When this inquiry was first put to me, my instantaneous reflection was (adopts Jerry Seinfeld’s awful British accent) “not bloody likely”. However, after some study, I was shocked to uncover that it really is, in fact true.
In February, research firm IDC established that Samsung had doubled its tablet market share in the final 3 months of 2012. Based on BBC news:
“Samsung, which makes the Galaxy range of tablets, sold 7.9 million units, up from 2.2 million a year ago, taking its market share to 15.1%. Market-leader and iPad-maker Apple saw its share slide to 43.6% from 51.7%, despite also seeing a jump in sales. The two have been competing to get a greater share of the tablet PC market, seen as key to their overall growth”.
IDC attributes this increase in growth with a rise in tablet pc business in general and with a greater interest in portable technology in recent years. IDC’s Tom Mainelli alleged,
Microsoft’s Surface only received a tepid reaction, shifting 900,000 models generally in the last three months of 2012. IDC believed that the elevated costs of the Surface (and Microsoft window 8 pc tablets generally, obviously) had hurt sales on the whole. The mixed opinions can’t have helped much, either.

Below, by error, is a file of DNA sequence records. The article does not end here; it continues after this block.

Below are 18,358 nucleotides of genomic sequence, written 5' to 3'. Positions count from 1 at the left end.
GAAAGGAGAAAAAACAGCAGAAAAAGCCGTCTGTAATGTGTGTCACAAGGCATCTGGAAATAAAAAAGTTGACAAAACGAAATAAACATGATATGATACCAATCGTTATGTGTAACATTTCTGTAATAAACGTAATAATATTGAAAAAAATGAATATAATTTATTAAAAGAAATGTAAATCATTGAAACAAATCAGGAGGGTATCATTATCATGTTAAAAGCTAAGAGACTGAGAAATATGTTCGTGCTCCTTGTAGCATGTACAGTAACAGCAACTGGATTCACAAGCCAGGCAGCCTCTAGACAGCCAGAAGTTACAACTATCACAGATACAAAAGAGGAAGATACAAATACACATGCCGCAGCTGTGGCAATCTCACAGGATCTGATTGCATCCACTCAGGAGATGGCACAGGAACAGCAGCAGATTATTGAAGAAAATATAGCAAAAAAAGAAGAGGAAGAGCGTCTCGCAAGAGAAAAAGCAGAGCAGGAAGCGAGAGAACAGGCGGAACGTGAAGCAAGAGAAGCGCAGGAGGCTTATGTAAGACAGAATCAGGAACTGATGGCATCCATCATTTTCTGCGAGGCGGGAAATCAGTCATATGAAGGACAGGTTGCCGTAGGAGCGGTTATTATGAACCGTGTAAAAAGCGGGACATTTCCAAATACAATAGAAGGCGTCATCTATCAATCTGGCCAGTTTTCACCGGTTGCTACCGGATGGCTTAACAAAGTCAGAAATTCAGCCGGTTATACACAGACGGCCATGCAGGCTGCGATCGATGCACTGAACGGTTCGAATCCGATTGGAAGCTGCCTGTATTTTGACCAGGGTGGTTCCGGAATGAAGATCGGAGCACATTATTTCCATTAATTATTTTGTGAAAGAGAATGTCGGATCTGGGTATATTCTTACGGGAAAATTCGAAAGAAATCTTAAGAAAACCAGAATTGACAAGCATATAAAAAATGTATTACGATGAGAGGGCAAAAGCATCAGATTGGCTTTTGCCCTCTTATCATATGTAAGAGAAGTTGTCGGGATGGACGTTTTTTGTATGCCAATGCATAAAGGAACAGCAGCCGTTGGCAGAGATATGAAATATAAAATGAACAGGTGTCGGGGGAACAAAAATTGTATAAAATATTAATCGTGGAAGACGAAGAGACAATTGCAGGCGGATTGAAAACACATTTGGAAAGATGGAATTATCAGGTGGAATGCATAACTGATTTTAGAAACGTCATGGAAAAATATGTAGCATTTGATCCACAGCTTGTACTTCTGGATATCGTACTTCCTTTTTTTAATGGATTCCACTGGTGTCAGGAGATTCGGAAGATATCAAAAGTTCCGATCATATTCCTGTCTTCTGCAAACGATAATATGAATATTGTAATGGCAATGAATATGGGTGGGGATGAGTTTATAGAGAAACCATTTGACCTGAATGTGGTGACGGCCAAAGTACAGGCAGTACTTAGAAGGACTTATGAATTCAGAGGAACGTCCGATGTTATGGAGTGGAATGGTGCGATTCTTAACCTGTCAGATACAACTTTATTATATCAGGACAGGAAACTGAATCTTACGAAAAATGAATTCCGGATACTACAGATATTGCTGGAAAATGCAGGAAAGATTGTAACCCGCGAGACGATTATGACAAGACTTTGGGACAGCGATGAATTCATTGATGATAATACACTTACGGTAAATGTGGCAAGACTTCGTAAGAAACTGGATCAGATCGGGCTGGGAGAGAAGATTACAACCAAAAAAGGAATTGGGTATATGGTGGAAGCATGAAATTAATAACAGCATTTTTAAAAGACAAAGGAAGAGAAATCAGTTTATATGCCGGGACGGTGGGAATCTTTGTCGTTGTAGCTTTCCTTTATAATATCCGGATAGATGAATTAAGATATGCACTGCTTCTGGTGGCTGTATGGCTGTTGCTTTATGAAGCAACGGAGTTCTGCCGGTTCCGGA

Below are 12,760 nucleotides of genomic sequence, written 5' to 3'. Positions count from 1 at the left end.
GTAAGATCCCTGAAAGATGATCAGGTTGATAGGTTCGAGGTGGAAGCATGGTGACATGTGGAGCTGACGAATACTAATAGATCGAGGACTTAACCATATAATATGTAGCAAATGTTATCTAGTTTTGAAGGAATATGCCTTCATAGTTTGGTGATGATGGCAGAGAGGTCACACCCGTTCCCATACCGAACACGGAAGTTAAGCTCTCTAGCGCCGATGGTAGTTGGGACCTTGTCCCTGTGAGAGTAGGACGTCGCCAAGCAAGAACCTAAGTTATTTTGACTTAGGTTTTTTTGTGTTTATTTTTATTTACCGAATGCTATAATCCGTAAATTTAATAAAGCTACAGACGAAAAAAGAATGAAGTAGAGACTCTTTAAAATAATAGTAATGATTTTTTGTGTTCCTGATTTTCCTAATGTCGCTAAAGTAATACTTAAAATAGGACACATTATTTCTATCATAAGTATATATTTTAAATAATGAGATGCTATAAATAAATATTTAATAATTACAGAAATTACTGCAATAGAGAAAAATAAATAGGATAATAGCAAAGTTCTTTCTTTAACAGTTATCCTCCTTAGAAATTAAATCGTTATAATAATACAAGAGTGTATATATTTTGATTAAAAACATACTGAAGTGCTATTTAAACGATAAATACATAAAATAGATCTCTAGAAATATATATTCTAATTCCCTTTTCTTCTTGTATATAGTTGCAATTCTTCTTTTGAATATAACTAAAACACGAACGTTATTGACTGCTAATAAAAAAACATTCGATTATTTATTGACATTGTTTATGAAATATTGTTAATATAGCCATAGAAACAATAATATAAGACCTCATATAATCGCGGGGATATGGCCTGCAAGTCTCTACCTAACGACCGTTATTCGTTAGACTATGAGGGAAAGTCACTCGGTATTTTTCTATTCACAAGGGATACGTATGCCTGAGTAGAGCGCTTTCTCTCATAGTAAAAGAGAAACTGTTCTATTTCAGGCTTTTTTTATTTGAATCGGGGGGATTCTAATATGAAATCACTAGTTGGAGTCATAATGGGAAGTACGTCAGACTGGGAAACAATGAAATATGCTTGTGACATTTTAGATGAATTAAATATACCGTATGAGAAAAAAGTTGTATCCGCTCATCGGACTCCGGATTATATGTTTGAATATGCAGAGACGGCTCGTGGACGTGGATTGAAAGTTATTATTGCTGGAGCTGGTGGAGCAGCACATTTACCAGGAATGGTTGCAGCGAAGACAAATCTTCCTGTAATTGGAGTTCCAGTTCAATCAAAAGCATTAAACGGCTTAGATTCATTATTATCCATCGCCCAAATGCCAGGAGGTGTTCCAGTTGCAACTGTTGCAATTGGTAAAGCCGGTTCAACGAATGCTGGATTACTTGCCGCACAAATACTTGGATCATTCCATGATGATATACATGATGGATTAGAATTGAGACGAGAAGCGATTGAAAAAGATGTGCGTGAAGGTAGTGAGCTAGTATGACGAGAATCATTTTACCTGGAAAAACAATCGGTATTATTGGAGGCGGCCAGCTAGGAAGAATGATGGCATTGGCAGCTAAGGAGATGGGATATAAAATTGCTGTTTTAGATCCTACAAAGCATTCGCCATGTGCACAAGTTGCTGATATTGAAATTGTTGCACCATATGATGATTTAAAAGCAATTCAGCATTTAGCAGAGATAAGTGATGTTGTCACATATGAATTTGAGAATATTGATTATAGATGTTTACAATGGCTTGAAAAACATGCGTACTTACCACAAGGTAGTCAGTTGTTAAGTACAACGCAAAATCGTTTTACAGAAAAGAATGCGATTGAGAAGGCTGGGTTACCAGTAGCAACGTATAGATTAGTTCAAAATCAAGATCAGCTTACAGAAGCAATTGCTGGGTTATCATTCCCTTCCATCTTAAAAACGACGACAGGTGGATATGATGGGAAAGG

So why has Samsung done so well? The reviews weren’t universally fantastic. Matt Egan of PC Adviser.com, gave the Galaxy Tab 2 a tepid 3.5/5, saying,
“A year ago we liked the Tab 10.1, and for the second generation the hardware specs remain broadly the same, and the Samsung Galaxy Tab 2 10.1 has a much better operating system. All for £100 cheaper than it was. We love the bright screen, and adding SD support and 1080p video capture are both improvements. The problem is the competition: the Nexus 7 in particular has changed the game for Android tablets, and is a little more than half the price of the Tab (albeit with a smaller screen, half the storage and no front-facing camera). Meanwhile the iPad remains a cut above for £100 more than the Tab 2 10.1”.
Meanwhile, Dave Oliver of Wired.co.uk said,
But, the Galaxy Note run is faring somewhat better. Reviewing the Galaxy Note 10.1, Mr. Oliver was a little bit more inspired. Saying,
“The Galaxy Note 10.1 is a top-end tablet with a price to match (same as the iPad, basically). It can’t beat Apple’s sales behemoth on its screen, but in terms of versatility, with its writing interface and expandable memory, plus a good quality camera and very fast quad-core processor, it just about slots in at the top of the Android tablet tree making it a worthy challenger to iPad domination”.
Plus a valuable contender it might look like, as the Galaxy Note seems to be the reason for that unexpected sales spike, at least some of the most of it. Still, Samsung have been putting out quality products for a very long time now and that exact trend is showing no signs of stopping, and even slowing down.
Is Samsung Taking Apple’s Marketplace Share?